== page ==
Anchors Aweigh

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Some 43.6 million Americans have expressed interest in a cruise, yet have never taken one.

Vacation cruises occupy two distinct positions in the general popular consciousness, neither of them flattering. First, there's The Love Boat, “the worst show ever,� as Jon Stewart once put it. Second, there's the nigh-irreparable blowback the industry suffered from Carnival Cruises' liberal use of America's insane next-door neighbor, Kathie Lee Gifford, as spokeswoman.

This is not to say that Princess Cruises doesn't retain some residual camp value from The Love Boat, nor that Gifford doesn't still carry some kind of cachet among older and so-called middle-Americans who cotton to cheeky Lawrence Welk-esque swing choir acts and Branson, Missouri. But with 14 new ships hitting the high seas this year, these are hardly factors destined to lure new consumers into the fresh berths. Fact of the matter is, the cruise industry has an Oldsmobile problem: It is your father's, or your grandfather's, idea of a vacation. Royal Caribbean has recognized that it is heading for this iceberg, and its captains have ordered a sharp tack.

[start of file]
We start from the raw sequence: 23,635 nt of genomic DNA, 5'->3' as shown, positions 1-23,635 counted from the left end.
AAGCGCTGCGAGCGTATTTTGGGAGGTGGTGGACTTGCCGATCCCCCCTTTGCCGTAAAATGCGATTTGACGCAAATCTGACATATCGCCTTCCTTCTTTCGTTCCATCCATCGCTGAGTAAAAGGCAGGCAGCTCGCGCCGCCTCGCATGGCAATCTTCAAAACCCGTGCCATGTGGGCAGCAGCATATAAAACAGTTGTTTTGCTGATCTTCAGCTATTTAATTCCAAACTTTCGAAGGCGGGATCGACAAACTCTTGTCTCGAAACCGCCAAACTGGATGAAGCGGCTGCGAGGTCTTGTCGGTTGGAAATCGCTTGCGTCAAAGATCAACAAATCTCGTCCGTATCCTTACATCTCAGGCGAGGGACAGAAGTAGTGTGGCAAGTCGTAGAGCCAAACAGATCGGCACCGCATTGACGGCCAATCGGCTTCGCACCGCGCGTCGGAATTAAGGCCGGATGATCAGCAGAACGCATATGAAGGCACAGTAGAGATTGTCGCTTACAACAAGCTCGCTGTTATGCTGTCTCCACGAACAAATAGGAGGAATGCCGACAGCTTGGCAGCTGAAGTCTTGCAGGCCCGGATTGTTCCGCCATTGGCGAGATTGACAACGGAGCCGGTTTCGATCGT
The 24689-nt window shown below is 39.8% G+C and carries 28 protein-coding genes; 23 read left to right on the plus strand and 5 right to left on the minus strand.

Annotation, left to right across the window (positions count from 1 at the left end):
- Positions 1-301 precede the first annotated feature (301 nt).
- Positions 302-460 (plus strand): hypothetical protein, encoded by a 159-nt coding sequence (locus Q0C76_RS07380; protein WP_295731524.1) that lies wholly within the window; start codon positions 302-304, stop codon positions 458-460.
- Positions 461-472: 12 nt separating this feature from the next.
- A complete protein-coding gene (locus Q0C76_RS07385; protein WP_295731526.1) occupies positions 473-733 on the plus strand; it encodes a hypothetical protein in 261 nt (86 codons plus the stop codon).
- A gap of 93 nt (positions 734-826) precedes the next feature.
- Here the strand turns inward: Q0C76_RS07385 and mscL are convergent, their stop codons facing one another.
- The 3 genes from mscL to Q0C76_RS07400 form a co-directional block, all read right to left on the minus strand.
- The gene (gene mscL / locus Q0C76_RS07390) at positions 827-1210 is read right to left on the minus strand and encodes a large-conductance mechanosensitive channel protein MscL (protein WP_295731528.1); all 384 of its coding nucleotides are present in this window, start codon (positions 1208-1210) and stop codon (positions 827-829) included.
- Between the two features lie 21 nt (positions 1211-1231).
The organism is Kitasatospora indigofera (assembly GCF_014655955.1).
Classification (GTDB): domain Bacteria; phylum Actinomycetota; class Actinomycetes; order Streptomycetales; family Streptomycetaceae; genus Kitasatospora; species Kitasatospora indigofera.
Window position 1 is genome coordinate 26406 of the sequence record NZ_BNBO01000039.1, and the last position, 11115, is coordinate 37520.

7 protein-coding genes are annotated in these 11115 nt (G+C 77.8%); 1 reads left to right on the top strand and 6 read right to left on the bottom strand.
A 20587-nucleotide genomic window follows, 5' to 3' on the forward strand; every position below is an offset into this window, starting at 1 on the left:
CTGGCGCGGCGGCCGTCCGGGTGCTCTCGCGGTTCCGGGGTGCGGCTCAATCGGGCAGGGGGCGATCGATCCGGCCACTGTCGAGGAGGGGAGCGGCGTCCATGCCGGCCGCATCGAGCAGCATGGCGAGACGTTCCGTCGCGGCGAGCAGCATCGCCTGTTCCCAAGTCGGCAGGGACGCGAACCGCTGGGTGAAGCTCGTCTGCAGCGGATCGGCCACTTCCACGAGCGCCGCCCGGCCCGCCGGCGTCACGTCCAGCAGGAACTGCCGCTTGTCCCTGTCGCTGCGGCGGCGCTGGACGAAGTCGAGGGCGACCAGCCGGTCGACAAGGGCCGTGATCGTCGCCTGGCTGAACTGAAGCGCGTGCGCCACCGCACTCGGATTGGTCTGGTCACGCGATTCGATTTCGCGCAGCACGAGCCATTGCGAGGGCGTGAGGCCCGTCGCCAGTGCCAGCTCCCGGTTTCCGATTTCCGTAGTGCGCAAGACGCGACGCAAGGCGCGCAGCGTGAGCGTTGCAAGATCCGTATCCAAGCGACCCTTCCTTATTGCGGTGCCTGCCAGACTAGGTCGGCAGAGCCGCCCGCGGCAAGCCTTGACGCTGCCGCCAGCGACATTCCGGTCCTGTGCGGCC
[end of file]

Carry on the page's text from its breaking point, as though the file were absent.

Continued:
Various cruise companies have occasionally tried diverse approaches to convince us that they are something different from the variety-show-and-buffet staples. Hanging in the balance are some 43.6 million Americans who have expressed interest in a cruise, yet have never taken one, according to the Cruise Line Industry Association, as well as a great many others who never gave it even a first thought. As RC and its agency, Arnold Worldwide, set out to bring new travelers aboard, it became clear this meant, de facto, plumbing the realms of younger consumers, in the 35 to 54 range.